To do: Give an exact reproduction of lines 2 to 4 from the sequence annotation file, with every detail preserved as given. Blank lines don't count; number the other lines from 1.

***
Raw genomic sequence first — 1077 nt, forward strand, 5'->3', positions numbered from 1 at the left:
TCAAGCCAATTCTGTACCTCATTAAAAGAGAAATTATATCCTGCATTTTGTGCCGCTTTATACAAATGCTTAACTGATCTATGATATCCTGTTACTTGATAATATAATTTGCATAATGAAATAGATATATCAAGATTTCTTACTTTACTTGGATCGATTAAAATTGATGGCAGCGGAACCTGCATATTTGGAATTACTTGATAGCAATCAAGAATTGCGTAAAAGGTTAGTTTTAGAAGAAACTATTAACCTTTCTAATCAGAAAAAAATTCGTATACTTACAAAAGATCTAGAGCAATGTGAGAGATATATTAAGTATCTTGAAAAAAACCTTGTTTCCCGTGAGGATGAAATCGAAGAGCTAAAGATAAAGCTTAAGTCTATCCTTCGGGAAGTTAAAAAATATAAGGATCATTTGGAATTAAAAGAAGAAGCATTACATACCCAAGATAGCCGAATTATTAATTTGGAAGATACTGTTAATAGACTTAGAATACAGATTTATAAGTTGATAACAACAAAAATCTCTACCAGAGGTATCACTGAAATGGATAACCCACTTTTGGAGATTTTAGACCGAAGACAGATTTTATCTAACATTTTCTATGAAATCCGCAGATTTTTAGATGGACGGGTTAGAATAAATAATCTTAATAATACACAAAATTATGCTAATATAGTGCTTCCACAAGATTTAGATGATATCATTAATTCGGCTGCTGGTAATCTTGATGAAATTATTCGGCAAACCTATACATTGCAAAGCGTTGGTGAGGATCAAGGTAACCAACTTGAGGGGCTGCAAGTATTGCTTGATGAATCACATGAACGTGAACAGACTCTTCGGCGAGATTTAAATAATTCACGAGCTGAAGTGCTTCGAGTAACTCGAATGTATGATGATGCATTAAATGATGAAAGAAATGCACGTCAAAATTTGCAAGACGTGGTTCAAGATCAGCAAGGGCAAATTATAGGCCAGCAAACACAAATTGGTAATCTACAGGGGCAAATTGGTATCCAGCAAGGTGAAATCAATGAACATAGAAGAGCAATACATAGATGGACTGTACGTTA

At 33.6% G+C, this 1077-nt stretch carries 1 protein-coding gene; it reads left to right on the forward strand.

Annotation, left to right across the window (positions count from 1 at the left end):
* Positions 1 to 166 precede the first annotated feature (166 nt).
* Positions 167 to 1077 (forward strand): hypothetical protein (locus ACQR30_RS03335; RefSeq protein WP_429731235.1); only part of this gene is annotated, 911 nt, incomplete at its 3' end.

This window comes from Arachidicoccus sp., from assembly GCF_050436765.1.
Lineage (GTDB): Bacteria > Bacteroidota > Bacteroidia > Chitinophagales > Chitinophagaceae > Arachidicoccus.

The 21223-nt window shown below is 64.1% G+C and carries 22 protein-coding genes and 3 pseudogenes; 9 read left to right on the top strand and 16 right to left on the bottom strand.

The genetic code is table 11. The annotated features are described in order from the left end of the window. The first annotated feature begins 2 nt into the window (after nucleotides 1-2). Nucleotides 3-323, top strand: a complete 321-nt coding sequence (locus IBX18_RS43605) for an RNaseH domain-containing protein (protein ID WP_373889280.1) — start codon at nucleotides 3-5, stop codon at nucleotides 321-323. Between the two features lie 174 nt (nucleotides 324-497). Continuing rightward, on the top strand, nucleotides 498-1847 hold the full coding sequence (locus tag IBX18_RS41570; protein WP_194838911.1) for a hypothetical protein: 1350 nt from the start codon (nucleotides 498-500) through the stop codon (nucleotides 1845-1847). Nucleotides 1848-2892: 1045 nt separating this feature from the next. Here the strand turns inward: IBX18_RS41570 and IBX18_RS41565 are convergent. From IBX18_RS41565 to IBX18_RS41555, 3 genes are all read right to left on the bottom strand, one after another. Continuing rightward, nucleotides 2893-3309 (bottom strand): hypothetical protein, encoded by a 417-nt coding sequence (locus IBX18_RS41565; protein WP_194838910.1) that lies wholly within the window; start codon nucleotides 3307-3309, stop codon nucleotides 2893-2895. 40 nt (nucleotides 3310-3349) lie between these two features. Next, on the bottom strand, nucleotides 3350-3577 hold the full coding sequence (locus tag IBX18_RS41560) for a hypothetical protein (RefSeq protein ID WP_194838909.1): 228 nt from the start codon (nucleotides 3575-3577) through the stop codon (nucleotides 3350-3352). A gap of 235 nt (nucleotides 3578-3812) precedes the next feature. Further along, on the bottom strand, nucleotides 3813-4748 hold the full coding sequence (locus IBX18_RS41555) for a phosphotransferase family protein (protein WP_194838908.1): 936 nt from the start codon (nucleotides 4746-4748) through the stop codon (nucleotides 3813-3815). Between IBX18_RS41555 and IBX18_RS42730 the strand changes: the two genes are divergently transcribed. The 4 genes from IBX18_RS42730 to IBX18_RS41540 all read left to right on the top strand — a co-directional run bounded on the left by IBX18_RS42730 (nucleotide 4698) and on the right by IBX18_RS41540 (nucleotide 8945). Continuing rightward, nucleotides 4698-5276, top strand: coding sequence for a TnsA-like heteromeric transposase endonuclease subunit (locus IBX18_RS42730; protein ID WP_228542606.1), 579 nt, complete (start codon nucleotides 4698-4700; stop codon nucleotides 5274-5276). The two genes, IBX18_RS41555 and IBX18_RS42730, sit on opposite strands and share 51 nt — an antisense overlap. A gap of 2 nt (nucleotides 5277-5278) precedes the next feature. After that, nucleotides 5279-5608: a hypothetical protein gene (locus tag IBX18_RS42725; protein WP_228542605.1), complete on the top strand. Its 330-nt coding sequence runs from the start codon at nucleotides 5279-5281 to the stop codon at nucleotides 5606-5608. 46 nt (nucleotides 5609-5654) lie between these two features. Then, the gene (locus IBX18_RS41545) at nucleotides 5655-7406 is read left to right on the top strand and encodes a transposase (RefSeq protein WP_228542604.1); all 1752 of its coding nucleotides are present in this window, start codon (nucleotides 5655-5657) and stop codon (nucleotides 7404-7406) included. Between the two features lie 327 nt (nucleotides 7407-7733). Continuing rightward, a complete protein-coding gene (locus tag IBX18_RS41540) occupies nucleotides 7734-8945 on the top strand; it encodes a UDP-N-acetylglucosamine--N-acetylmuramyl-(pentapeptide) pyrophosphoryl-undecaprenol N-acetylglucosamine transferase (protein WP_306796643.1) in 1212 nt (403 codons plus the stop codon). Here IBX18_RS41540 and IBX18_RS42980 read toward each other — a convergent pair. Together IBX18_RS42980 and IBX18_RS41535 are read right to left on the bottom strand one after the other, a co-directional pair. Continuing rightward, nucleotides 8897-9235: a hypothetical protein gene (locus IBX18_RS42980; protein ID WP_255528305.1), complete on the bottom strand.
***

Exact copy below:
TCAAGCCAATTCTGTACCTCATTAAAAGAGAAATTATATCCTGCATTTTGTGCCGCTTTATACAAATGCTTAACTGATCTATGATATCCTGTTACTTGATAATATAATTTGCATAATGAAATAGATATATCAAGATTTCTTACTTTACTTGGATCGATTAAAATTGATGGCAGCGGAACCTGCATATTTGGAATTACTTGATAGCAATCAAGAATTGCGTAAAAGGTTAGTTTTAGAAGAAACTATTAACCTTTCTAATCAGAAAAAAATTCGTATACTTACAAAAGATCTAGAGCAATGTGAGAGATATATTAAGTATCTTGAAAAAAACCTTGTTTCCCGTGAGGATGAAATCGAAGAGCTAAAGATAAAGCTTAAGTCTATCCTTCGGGAAGTTAAAAAATATAAGGATCATTTGGAATTAAAAGAAGAAGCATTACATACCCAAGATAGCCGAATTATTAATTTGGAAGATACTGTTAATAGACTTAGAATACAGATTTATAAGTTGATAACAACAAAAATCTCTACCAGAGGTATCACTGAAATGGATAACCCACTTTTGGAGATTTTAGACCGAAGACAGATTTTATCTAACATTTTCTATGAAATCCGCAGATTTTTAGATGGACGGGTTAGAATAAATAATCTTAATAATACACAAAATTATGCTAATATAGTGCTTCCACAAGATTTAGATGATATCATTAATTCGGCTGCTGGTAATCTTGATGAAATTATTCGGCAAACCTATACATTGCAAAGCGTTGGTGAGGATCAAGGTAACCAACTTGAGGGGCTGCAAGTATTGCTTGATGAATCACATGAACGTGAACAGACTCTTCGGCGAGATTTAAATAATTCACGAGCTGAAGTGCTTCGAGTAACTCGAATGTATGATGATGCATTAAATGATGAAAGAAATGCACGTCAAAATTTGCAAGACGTGGTTCAAGATCAGCAAGGGCAAATTATAGGCCAGCAAACACAAATTGGTAATCTACAGGGGCAAATTGGTATCCAGCAAGGTGAAATCAATGAACATAGAAGAGCAATACATAGATGGACTGTACGTTA

At 33.6% G+C, this 1077-nt stretch carries 1 protein-coding gene; it reads left to right on the forward strand.

Annotation, left to right across the window (positions count from 1 at the left end):